These men would shake the very foundations of this organization, challenge and infuriate the church dignitaries, suffer physical attacks, indignities, imprisonment, and, in a number of cases, death. Nevertheless, they would gradually bring back Biblical truth and the Work of Christ. Keep in mind that these men were a part of this church organization and were simply, at the beginning, trying to “reform” it.
Earlier Reformers.

There were men in the 14th and 15th centuries who also tried to get reforms. John Wycliffe (c. 1324-1384), of England was probably the most famous of these. He attacked the Papacy as an office, saying that “the pope is neither necessary to the Church nor is he infallible. If both popes and cardinals were cast into hell, believers could be saved as well without them. They were created not by Christ but by the devil.”

He attacked the sale of indulgences.

He attacked the medieval dogma of transubstantiation; that the bread and wine at communion actually became the Body and Blood of Christ.

He attacked the church for not allowing the common man to read the bible for himself and so translated the Bible into English from the Latin and published versions in 1382 and 1388. John Wycliffe died December 31, 1384.

In 1428, 56 years later, his bones were torn from the grave in the Lutterworth churchyard by the English bishop at the command of the Pope, burned to ashes, and thrown into the river Swift.


John Huss (1369-1415) of Bohemia, was another early reformer. One of Wycliffe’s followers, John Huss actively promoted Wycliffe’s ideas: that people should be permitted to read the Bible in their own language, and they should oppose the tyranny of the Roman church that threatened anyone possessing a non-Latin Bible with execution. Huss was burned at the stake in 1415, with Wycliffe’s manuscript Bibles used as kindling for the fire. His ashes were thrown into the river Rhine.
Jerome Savonarola (1452-1498) of Florence was a Dominican monk who boldly denounced the prevalent corruptions and immorality in the churches. He was burned at the stake.
The Sixteenth Century reform attempts.

Enter Martin Luther (1483-1546).

From 1510 to 1520, Luther lectured on the Psalms, the books of Hebrews, Romans, and Galatians. As he studied these portions of the Bible, he came to view the use of terms such as penance and righteousness by the Roman Catholic Church in new ways. In reading and studying the Book of Romans, he was captivated by the passage of Romans 1:16-17 until, he gave attention to the words at the end of v 17, "But he who is righteous through faith shall live.” He realized that the verse was not talking about the active righteousness that we must work to attain for God to accept us, but the passive righteousness that He freely gives to those who believe the Gospel, but at this time his perception was that, as we believe the gospel, God’s righteousness is “infused” into us. This, of course, fit the Church’s teaching. While he was still wrestling with this, Luther had reached his boiling point with the corruption and abuses that he saw in the Church and so it was on October 31, 1517 – that Luther posted his 95 Theses on the door of the Church at Wittenberg (church doors acted as the bulletin boards of his time), challenging the practice of indulgences (document from a pope or bishop, granting entrance to heaven or release of souls from purgatory) – [for more info, go online; search for “indulgences”; and choose Catholic Encyclopedia for a 10 page explanation]. That was the normal and orderly way of having a learned, academic disputation. The debate never took place, but Luther wasted no time in writing documents and pamphlets regarding the abuses he saw in the Church, and the printing presses were busy and printers were selling translations of his bold challenges to the papacy throughout Europe. It was clear to the powers that be, that this was an attack on their authority and the entire established structure and must be stopped.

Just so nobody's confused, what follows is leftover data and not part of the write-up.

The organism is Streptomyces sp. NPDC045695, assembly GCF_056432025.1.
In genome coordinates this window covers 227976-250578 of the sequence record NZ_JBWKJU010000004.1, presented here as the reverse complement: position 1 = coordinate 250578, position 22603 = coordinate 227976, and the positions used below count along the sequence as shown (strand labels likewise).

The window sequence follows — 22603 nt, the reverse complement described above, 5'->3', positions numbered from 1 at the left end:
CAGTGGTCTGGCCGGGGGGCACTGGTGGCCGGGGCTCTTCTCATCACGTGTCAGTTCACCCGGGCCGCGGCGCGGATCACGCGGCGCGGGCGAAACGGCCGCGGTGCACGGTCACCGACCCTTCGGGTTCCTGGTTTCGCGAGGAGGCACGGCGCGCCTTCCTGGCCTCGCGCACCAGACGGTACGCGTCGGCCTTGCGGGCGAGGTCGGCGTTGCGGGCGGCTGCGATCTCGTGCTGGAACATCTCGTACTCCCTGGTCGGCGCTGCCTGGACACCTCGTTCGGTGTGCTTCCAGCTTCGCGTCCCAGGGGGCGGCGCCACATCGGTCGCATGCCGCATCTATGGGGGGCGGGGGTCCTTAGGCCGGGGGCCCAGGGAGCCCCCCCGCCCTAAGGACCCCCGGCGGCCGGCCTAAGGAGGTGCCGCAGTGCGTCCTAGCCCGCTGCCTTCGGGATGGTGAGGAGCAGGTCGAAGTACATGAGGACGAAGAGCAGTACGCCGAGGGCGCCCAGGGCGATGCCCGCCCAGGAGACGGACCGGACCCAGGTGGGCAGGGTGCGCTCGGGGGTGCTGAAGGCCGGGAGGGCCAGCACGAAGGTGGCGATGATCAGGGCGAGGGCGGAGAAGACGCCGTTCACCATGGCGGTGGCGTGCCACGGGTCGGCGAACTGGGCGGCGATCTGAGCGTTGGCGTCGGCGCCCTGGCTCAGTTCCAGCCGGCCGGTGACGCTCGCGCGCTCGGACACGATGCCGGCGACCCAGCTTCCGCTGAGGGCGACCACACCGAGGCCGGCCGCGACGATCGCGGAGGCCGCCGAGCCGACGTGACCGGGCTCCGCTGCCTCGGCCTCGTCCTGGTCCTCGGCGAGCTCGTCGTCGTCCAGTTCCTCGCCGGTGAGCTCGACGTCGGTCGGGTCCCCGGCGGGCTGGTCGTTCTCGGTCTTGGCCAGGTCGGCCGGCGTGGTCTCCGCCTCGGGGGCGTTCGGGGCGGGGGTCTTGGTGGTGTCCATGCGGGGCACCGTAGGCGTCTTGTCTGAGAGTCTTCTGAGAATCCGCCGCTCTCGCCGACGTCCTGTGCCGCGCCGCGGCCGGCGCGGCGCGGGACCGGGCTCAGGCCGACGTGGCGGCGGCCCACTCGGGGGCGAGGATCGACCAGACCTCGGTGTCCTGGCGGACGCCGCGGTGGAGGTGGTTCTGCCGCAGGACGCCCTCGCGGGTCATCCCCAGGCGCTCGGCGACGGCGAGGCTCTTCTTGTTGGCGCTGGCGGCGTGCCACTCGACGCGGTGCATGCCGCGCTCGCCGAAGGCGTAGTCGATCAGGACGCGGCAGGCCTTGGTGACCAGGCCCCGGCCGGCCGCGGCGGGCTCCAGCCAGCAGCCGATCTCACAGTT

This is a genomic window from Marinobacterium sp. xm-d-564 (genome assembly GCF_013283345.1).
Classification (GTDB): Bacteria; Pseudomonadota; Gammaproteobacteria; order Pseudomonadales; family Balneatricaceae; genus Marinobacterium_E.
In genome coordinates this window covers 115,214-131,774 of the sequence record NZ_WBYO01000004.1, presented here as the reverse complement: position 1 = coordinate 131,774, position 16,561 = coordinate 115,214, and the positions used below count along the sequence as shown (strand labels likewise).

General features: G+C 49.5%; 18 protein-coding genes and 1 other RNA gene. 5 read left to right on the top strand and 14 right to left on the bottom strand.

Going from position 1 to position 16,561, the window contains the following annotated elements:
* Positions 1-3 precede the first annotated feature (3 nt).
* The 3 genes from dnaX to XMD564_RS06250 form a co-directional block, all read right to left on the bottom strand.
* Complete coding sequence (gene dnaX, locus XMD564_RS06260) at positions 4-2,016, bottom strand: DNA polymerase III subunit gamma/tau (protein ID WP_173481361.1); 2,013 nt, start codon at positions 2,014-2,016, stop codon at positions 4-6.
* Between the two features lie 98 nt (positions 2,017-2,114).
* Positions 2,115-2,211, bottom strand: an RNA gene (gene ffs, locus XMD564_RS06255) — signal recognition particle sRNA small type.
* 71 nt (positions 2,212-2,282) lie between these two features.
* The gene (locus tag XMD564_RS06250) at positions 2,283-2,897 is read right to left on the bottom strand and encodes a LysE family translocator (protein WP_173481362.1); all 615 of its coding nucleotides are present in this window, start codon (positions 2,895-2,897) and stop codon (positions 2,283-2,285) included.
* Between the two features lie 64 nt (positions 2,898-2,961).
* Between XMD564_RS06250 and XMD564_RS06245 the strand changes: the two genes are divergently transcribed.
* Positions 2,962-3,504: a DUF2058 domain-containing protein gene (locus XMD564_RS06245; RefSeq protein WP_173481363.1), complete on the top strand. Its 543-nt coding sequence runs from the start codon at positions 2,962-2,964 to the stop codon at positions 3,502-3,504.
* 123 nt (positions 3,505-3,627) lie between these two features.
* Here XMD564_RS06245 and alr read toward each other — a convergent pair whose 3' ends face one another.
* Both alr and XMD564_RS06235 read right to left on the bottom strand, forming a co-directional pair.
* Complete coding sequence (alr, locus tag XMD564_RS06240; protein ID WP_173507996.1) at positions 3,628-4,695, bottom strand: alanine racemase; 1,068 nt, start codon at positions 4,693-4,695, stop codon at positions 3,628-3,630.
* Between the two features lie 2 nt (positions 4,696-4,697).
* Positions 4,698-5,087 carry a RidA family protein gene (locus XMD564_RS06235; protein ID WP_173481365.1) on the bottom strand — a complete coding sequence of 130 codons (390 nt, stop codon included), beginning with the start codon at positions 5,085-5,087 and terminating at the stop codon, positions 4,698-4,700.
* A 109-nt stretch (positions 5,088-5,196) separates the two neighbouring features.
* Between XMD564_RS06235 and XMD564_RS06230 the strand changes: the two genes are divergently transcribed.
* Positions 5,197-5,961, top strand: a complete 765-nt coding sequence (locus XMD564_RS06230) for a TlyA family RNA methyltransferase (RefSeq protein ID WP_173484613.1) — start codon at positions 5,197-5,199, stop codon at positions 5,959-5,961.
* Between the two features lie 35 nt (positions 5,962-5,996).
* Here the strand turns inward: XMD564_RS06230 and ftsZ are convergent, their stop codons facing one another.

The reigning pope at the time was Leo X. Leo responded to thses challenges over the next three years, "with great care as is proper," by deploying a series of papal theologians and envoys against Luther. Perhaps he hoped the matter would die down of its own accord, because in 1518 he dismissed Luther as "a drunken German" who "when sober will change his mind".

In 1520 – Pope Leo X warned Luther with the papal bull (edict) Exsurge Domine (Arise, O Lord) that he risked excommunication unless he recanted 41 sentences drawn from his writings, including the 95 Theses, within 60 days. Luther publicly burned that Papal bull. (Papal bulls were only issued, during this time, for the most formal or solemn of occasions. The most distinctive characteristic of a bull was the metal seal, which was usually made of lead, It depicted the founders of the Church of Rome, the apostles Peter and Paul, identified by the letters Sanctus PAulus and Sanctus PEtrus. The name of the issuing pope is on the reverse side. Bulla is the name of this seal, which to ancient observers looked like a bubble floating on water: Latin bullire, "to boil".)


Then we have Philipp Melanchthon (14971560).

He was a German professor and theologian, a future key leader of the Lutheran Reformation, and a friend and associate of Martin Luther. In 1509, not yet thirteen years old, Phillipp entered the University of Heidelberg where he studied philosophy, rhetoric, and astronomy/astrology, and was known as a good Greek scholar. After completing his philosophical course, he took his master’s degree in 1516, and began to study theology. He published a Greek grammar in 1518. Under the influence of men like Reuchlin and Erasmus he became convinced that true Christianity was something quite different from scholastic theology as it was taught at the university and willingly followed a call to the University of Wittenberg as professor of Greek, where Luther’s influence brought him to the study of Scripture, especially of Paul. His knowledge of Greek served Luther well as they discussed various passages of Scripture, in particular the passage that Luther was wrestling with in Romans 1:16-17, where Melanchthon, showed him that the “righteousness” is to be translated “imputed” not “infused”.